By Josh Duboff. Photos: Getty Images, Courtesy of Instagram.
While Selena Gomez still reigns supreme on Instagram by a wide margin—with 112 million followers—there is a new No. 2 in town, as pop star Ariana Grande (99.2 million followers) recently edged past Taylor Swift (98.6 million). Grande has, for many years, been a notable social-media force. Like Gomez, she starred on a kids’ television show (Nickelodeon’s Victorious), before transitioning into full-fledged mega-pop stardom. She now churns out No. 1 singles, while also juggling fragrance launches, Saturday Night Live hosting gigs, and worldwide tours. She also deals with tabloid rumors and alleged feuds and the other obstacles that emerge when an artist becomes more of a household name.
Grande’s absurd popularity on social media, though, may come as a surprise, even to studious pop-culture observers. Many of the other most-followed individuals on the platform—Swift, Beyoncé, Kim Kardashian West, Justin Bieber—have greater worldwide name recognition than she does. Grande’s Instagram postings are not spun off into blog items with the same frequency that they are for others; while there is interest in her life, for sure, and while she is one of the pre-eminent pop stars of this era, undoubtedly, it’s worth considering what exactly Grande is doing on social media that is connecting in the powerful way it is.
Posting frequently, in flurries.
For one thing, Grande posts a lot. Swift—who, it should be noted, has been laying relatively low recently—has only posted once on Instagram in the past four weeks. Gomez has only posted three times in the past two weeks. Grande, on the other hand, has shared 13 ‘grams in the past seven days. Often times, she will post multiple versions of the same photograph in a flurry: three shots of herself in the same oversized coat, in sequence; six grainy photos of herself in a yellow sweatshirt; five oddly-cropped photographs of a dog.
While many celebrities at the very top curate their feeds quite carefully, seemingly rationing out photos for maximum “bang,” Grande does not seem to have the same worry. (For those well-versed in Kardashian-ese, she is much closer to a Kylie Jenner, in terms of her posting philosophy, than to a Kendall.) For Grande, the more is more notion, in terms of giving fans a glimpse into her life, seems to be working to great effect.
Keeping it real.
Grande’s appeal also seems to come in part from her (at least perceived) “realness”—what you see with her, is what you get. She is not one to wear over-the-top costumes or to take on alternate personas on stage. She has received attention several times for sharing her unvarnished views on Twitter, once in response to a fan’s interaction with her boyfriend Mac Miller and herself that upset her.
There is little sense—even if it is ever the case—that Grande is checking in with her publicist before posting tweets or Snapchatting for a few hours. And one imagines that if anyone did ask her after the fact why she had just posted five photos of her dog in a row, for example, she’d probably shrug and say, “They were cute photos,” and leave it at that. That she doesn’t oversell or overwork her captions in any way also helps to create a sense of authenticity. Most of her captions are usually just a string of heart-emojis. Sometimes, especially when she has new music coming out, or there is a special occasion, she’ll write longer, more thoughtful ones, but there is an unmannered-ness to her copy writing that, again, feels true to her and endearing.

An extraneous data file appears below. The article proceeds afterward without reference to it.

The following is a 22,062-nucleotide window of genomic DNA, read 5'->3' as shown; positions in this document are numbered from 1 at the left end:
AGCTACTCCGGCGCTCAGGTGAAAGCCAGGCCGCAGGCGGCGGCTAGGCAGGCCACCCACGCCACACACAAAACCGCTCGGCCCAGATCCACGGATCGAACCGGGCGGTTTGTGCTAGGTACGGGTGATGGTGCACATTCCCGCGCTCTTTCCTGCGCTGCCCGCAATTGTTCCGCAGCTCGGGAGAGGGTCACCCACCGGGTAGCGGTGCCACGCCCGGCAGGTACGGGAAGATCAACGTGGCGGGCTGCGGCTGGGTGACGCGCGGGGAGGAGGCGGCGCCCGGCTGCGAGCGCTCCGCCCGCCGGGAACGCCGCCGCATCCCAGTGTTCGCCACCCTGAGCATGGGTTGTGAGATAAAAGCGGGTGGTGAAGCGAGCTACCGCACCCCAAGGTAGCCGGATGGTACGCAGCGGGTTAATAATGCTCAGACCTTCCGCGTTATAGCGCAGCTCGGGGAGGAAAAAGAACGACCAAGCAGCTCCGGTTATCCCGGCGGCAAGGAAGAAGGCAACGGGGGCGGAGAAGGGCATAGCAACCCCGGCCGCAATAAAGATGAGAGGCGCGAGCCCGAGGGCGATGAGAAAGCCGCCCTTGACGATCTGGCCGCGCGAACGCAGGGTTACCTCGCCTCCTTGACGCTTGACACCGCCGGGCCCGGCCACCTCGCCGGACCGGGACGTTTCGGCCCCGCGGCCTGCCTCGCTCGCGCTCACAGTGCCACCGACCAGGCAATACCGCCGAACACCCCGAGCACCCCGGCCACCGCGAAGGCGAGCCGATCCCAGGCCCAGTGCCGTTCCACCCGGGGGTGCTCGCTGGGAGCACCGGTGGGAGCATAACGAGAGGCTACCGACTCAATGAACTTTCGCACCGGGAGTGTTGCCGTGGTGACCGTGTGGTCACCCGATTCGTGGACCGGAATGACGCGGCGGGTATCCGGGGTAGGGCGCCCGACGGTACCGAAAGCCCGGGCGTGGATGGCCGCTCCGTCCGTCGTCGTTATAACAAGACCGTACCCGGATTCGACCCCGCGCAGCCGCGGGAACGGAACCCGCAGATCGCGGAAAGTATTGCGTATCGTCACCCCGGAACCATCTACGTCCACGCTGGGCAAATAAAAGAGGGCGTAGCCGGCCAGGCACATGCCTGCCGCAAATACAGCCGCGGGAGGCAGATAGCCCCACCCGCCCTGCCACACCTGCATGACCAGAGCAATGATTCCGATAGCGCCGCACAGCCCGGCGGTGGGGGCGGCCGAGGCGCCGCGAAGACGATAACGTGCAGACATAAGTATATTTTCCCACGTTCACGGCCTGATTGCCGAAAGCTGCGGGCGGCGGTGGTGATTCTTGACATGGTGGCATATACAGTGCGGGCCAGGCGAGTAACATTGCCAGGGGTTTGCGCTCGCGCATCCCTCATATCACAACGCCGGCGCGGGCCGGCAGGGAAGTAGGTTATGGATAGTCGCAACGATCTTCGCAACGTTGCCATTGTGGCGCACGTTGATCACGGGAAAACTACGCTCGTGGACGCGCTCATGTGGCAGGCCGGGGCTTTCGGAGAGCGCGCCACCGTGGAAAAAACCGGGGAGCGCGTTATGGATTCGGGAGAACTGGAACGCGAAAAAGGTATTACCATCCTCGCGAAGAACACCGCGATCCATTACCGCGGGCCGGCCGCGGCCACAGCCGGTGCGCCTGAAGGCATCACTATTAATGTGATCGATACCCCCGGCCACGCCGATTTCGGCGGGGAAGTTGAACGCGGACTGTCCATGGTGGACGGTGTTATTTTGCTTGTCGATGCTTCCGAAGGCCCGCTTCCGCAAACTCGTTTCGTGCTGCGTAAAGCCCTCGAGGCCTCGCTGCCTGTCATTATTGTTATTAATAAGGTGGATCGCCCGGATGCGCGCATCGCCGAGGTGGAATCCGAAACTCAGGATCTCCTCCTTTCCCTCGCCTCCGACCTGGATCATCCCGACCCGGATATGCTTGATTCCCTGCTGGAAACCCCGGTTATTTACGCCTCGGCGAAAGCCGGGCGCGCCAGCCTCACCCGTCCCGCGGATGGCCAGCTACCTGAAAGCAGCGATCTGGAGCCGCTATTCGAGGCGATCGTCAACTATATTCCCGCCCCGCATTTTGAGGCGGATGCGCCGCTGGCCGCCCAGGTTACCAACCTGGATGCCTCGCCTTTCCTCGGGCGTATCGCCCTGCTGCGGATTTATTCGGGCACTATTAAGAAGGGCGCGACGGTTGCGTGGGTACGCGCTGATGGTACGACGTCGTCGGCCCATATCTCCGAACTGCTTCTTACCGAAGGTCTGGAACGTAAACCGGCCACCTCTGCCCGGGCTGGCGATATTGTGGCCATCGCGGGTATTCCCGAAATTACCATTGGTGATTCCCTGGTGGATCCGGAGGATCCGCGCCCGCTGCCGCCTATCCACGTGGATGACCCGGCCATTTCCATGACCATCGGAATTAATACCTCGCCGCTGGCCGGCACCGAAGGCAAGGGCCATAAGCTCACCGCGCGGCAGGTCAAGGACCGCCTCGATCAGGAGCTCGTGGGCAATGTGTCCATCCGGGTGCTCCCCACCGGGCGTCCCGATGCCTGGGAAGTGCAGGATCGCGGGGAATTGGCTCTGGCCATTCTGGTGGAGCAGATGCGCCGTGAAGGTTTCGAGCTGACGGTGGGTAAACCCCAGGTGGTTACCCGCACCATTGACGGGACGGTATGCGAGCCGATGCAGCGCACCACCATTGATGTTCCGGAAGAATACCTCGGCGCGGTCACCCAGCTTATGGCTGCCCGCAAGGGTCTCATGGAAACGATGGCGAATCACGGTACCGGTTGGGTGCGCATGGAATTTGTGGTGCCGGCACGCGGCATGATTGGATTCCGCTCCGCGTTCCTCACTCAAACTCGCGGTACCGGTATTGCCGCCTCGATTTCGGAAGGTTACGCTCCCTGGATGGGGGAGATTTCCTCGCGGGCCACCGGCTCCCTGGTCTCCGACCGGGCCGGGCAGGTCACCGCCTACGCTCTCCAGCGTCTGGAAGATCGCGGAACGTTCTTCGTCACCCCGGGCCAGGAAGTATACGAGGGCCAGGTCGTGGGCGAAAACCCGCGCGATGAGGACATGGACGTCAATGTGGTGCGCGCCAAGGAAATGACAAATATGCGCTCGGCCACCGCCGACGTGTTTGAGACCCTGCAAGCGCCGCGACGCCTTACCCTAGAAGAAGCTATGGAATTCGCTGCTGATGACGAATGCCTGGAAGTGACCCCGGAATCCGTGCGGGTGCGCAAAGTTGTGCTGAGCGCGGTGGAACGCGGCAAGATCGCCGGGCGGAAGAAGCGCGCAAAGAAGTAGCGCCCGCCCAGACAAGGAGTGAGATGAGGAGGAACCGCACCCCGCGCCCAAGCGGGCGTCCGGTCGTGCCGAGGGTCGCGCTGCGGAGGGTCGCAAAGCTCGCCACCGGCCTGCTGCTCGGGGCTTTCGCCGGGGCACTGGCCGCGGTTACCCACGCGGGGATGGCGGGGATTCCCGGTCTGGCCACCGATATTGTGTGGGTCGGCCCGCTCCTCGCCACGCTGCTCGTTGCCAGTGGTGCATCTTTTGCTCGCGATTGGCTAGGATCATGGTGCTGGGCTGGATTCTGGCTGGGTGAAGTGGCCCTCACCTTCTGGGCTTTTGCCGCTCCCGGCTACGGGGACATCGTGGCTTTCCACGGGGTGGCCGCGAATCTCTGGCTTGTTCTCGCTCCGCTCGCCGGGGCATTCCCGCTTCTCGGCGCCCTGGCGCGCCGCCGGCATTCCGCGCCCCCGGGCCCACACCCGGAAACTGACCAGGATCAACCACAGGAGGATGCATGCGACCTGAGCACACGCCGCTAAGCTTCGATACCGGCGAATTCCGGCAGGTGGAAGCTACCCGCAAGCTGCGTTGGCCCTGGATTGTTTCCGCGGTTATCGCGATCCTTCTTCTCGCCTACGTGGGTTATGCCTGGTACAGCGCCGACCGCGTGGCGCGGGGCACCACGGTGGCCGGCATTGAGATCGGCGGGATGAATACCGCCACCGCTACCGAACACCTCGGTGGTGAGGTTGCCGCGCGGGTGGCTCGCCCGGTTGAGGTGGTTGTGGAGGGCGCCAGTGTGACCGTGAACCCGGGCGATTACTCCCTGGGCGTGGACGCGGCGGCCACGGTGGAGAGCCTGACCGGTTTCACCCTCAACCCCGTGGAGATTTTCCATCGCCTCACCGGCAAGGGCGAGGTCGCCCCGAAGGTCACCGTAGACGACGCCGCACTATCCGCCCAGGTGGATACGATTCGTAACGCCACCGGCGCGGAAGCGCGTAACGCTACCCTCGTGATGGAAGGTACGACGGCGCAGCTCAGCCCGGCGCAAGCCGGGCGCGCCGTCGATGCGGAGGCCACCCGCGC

Like many a social media user, Grande likes to share photos of her friends and family and pets and her boyfriend, and this stable of recurring characters—her grandmother and her brother, Frankie, are especially prominent—creates a sense, in the vein of many popular Instagram accounts, that we are watching, by following her, an ongoing television series of sorts. There is a narrative.
Her relationship with Miller is a great, indicative example of this: the rapper first appeared sporadically on Grande’s feed, often with coy staging, before becoming, over time, more of a regular staple. Grande posted an Instagram story on Wednesday, in fact, showcasing a photograph of Miller with the caption “I love you.” An unfolding celebrity romance, as played out in the social-media era. Her closeness to her family and her loyalty to those close to her also aids in her reliability; while some stars can come off like solo fighter jets, careening on their own, Grande seems, well, grounded.
The collection of selfies and concert shots and grandmother shout-outs that Grande assembles on a weekly basis—which her fans cannot get enough of (to the tune of close to 100 million followers)—works because . . . it seems like pretty much exactly what Grande would be posting if she wasn’t famous. It’s easy to imagine a non-famous Grande ‘gramming a shot of herself with an iced coffee (caption: a single leaf emoji) even if she was not an internationally-famous superstar. And in an age in which many celebrities, and many of us, post on social media less for ourselves and more for a desired intended effect, there is something about her approach that is extremely refreshing.
This story originally appeared on Vanity Fair.
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